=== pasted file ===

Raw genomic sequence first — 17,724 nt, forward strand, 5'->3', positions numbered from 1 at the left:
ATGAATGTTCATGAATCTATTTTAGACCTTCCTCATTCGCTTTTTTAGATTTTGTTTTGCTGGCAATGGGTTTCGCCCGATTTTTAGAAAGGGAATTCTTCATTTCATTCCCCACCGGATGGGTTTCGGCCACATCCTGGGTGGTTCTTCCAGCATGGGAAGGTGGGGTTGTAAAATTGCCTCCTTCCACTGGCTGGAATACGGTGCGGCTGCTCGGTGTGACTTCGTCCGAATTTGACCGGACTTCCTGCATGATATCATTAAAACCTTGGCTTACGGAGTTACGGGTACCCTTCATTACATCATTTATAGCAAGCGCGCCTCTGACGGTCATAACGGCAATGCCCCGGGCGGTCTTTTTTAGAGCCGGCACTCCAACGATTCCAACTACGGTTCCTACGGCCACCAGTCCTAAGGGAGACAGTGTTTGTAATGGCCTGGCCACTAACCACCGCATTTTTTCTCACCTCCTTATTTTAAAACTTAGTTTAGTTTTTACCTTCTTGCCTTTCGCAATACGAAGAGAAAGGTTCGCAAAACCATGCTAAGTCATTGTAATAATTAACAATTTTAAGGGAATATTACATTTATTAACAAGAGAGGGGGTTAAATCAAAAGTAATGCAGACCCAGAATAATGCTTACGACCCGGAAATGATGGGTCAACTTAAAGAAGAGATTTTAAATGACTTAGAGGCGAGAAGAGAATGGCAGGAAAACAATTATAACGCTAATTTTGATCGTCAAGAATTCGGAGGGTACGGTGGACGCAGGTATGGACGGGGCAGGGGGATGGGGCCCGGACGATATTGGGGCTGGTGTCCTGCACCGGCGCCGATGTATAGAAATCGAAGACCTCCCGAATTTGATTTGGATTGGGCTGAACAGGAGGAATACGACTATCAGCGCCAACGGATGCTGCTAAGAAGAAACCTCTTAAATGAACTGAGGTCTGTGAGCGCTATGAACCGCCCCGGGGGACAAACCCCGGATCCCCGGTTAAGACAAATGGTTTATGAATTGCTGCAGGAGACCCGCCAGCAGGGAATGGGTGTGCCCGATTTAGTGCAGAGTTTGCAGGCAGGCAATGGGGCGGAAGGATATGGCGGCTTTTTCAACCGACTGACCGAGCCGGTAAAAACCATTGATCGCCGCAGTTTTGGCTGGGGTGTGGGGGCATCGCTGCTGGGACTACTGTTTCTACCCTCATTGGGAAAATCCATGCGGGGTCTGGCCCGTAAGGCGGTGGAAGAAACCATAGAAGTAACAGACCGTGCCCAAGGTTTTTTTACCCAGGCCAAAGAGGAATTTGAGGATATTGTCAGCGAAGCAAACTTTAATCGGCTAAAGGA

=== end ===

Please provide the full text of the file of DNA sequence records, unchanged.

Raw genomic sequence first — 17,724 nt, forward strand, 5'->3', positions numbered from 1 at the left:
ATGAATGTTCATGAATCTATTTTAGACCTTCCTCATTCGCTTTTTTAGATTTTGTTTTGCTGGCAATGGGTTTCGCCCGATTTTTAGAAAGGGAATTCTTCATTTCATTCCCCACCGGATGGGTTTCGGCCACATCCTGGGTGGTTCTTCCAGCATGGGAAGGTGGGGTTGTAAAATTGCCTCCTTCCACTGGCTGGAATACGGTGCGGCTGCTCGGTGTGACTTCGTCCGAATTTGACCGGACTTCCTGCATGATATCATTAAAACCTTGGCTTACGGAGTTACGGGTACCCTTCATTACATCATTTATAGCAAGCGCGCCTCTGACGGTCATAACGGCAATGCCCCGGGCGGTCTTTTTTAGAGCCGGCACTCCAACGATTCCAACTACGGTTCCTACGGCCACCAGTCCTAAGGGAGACAGTGTTTGTAATGGCCTGGCCACTAACCACCGCATTTTTTCTCACCTCCTTATTTTAAAACTTAGTTTAGTTTTTACCTTCTTGCCTTTCGCAATACGAAGAGAAAGGTTCGCAAAACCATGCTAAGTCATTGTAATAATTAACAATTTTAAGGGAATATTACATTTATTAACAAGAGAGGGGGTTAAATCAAAAGTAATGCAGACCCAGAATAATGCTTACGACCCGGAAATGATGGGTCAACTTAAAGAAGAGATTTTAAATGACTTAGAGGCGAGAAGAGAATGGCAGGAAAACAATTATAACGCTAATTTTGATCGTCAAGAATTCGGAGGGTACGGTGGACGCAGGTATGGACGGGGCAGGGGGATGGGGCCCGGACGATATTGGGGCTGGTGTCCTGCACCGGCGCCGATGTATAGAAATCGAAGACCTCCCGAATTTGATTTGGATTGGGCTGAACAGGAGGAATACGACTATCAGCGCCAACGGATGCTGCTAAGAAGAAACCTCTTAAATGAACTGAGGTCTGTGAGCGCTATGAACCGCCCCGGGGGACAAACCCCGGATCCCCGGTTAAGACAAATGGTTTATGAATTGCTGCAGGAGACCCGCCAGCAGGGAATGGGTGTGCCCGATTTAGTGCAGAGTTTGCAGGCAGGCAATGGGGCGGAAGGATATGGCGGCTTTTTCAACCGACTGACCGAGCCGGTAAAAACCATTGATCGCCGCAGTTTTGGCTGGGGTGTGGGGGCATCGCTGCTGGGACTACTGTTTCTACCCTCATTGGGAAAATCCATGCGGGGTCTGGCCCGTAAGGCGGTGGAAGAAACCATAGAAGTAACAGACCGTGCCCAAGGTTTTTTTACCCAGGCCAAAGAGGAATTTGAGGATATTGTCAGCGAAGCAAACTTTAATCGGCTAAAGGA